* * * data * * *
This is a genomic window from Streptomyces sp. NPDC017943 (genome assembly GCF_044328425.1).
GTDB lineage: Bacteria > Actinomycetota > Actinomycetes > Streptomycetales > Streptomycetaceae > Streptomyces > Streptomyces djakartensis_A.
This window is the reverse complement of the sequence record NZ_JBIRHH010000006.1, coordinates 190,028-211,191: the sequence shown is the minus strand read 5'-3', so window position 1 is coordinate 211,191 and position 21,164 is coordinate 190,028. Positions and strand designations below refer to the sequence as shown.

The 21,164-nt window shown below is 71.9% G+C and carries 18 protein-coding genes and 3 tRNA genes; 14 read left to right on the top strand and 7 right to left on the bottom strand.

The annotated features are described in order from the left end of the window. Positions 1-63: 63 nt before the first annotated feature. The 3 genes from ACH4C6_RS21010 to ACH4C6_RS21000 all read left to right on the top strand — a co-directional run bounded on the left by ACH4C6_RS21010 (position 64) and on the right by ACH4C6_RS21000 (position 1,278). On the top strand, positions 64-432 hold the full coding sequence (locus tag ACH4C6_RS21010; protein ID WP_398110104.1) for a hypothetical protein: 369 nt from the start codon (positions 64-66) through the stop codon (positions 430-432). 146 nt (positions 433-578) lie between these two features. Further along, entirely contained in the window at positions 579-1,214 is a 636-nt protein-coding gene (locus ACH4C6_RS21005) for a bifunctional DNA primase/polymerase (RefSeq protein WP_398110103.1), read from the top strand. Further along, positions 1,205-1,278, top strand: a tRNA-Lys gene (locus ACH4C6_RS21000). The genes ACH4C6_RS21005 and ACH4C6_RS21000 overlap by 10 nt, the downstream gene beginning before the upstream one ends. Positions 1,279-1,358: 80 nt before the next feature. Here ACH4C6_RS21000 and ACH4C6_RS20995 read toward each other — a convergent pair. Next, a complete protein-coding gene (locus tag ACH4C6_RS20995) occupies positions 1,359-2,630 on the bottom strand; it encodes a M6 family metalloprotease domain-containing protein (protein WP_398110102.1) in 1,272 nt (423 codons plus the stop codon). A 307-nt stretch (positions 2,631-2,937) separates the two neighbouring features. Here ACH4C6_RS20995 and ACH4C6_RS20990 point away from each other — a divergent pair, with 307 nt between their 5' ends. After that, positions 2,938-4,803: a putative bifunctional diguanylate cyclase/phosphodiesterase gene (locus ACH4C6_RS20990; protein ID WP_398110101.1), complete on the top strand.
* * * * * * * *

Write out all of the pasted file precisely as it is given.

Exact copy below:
This is a genomic window from Streptomyces sp. NPDC017943 (genome assembly GCF_044328425.1).
GTDB lineage: Bacteria > Actinomycetota > Actinomycetes > Streptomycetales > Streptomycetaceae > Streptomyces > Streptomyces djakartensis_A.
This window is the reverse complement of the sequence record NZ_JBIRHH010000006.1, coordinates 190,028-211,191: the sequence shown is the minus strand read 5'-3', so window position 1 is coordinate 211,191 and position 21,164 is coordinate 190,028. Positions and strand designations below refer to the sequence as shown.

The 21,164-nt window shown below is 71.9% G+C and carries 18 protein-coding genes and 3 tRNA genes; 14 read left to right on the top strand and 7 right to left on the bottom strand.

The annotated features are described in order from the left end of the window. Positions 1-63: 63 nt before the first annotated feature. The 3 genes from ACH4C6_RS21010 to ACH4C6_RS21000 all read left to right on the top strand — a co-directional run bounded on the left by ACH4C6_RS21010 (position 64) and on the right by ACH4C6_RS21000 (position 1,278). On the top strand, positions 64-432 hold the full coding sequence (locus tag ACH4C6_RS21010; protein ID WP_398110104.1) for a hypothetical protein: 369 nt from the start codon (positions 64-66) through the stop codon (positions 430-432). 146 nt (positions 433-578) lie between these two features. Further along, entirely contained in the window at positions 579-1,214 is a 636-nt protein-coding gene (locus ACH4C6_RS21005) for a bifunctional DNA primase/polymerase (RefSeq protein WP_398110103.1), read from the top strand. Further along, positions 1,205-1,278, top strand: a tRNA-Lys gene (locus ACH4C6_RS21000). The genes ACH4C6_RS21005 and ACH4C6_RS21000 overlap by 10 nt, the downstream gene beginning before the upstream one ends. Positions 1,279-1,358: 80 nt before the next feature. Here ACH4C6_RS21000 and ACH4C6_RS20995 read toward each other — a convergent pair. Next, a complete protein-coding gene (locus tag ACH4C6_RS20995) occupies positions 1,359-2,630 on the bottom strand; it encodes a M6 family metalloprotease domain-containing protein (protein WP_398110102.1) in 1,272 nt (423 codons plus the stop codon). A 307-nt stretch (positions 2,631-2,937) separates the two neighbouring features. Here ACH4C6_RS20995 and ACH4C6_RS20990 point away from each other — a divergent pair, with 307 nt between their 5' ends. After that, positions 2,938-4,803: a putative bifunctional diguanylate cyclase/phosphodiesterase gene (locus ACH4C6_RS20990; protein ID WP_398110101.1), complete on the top strand.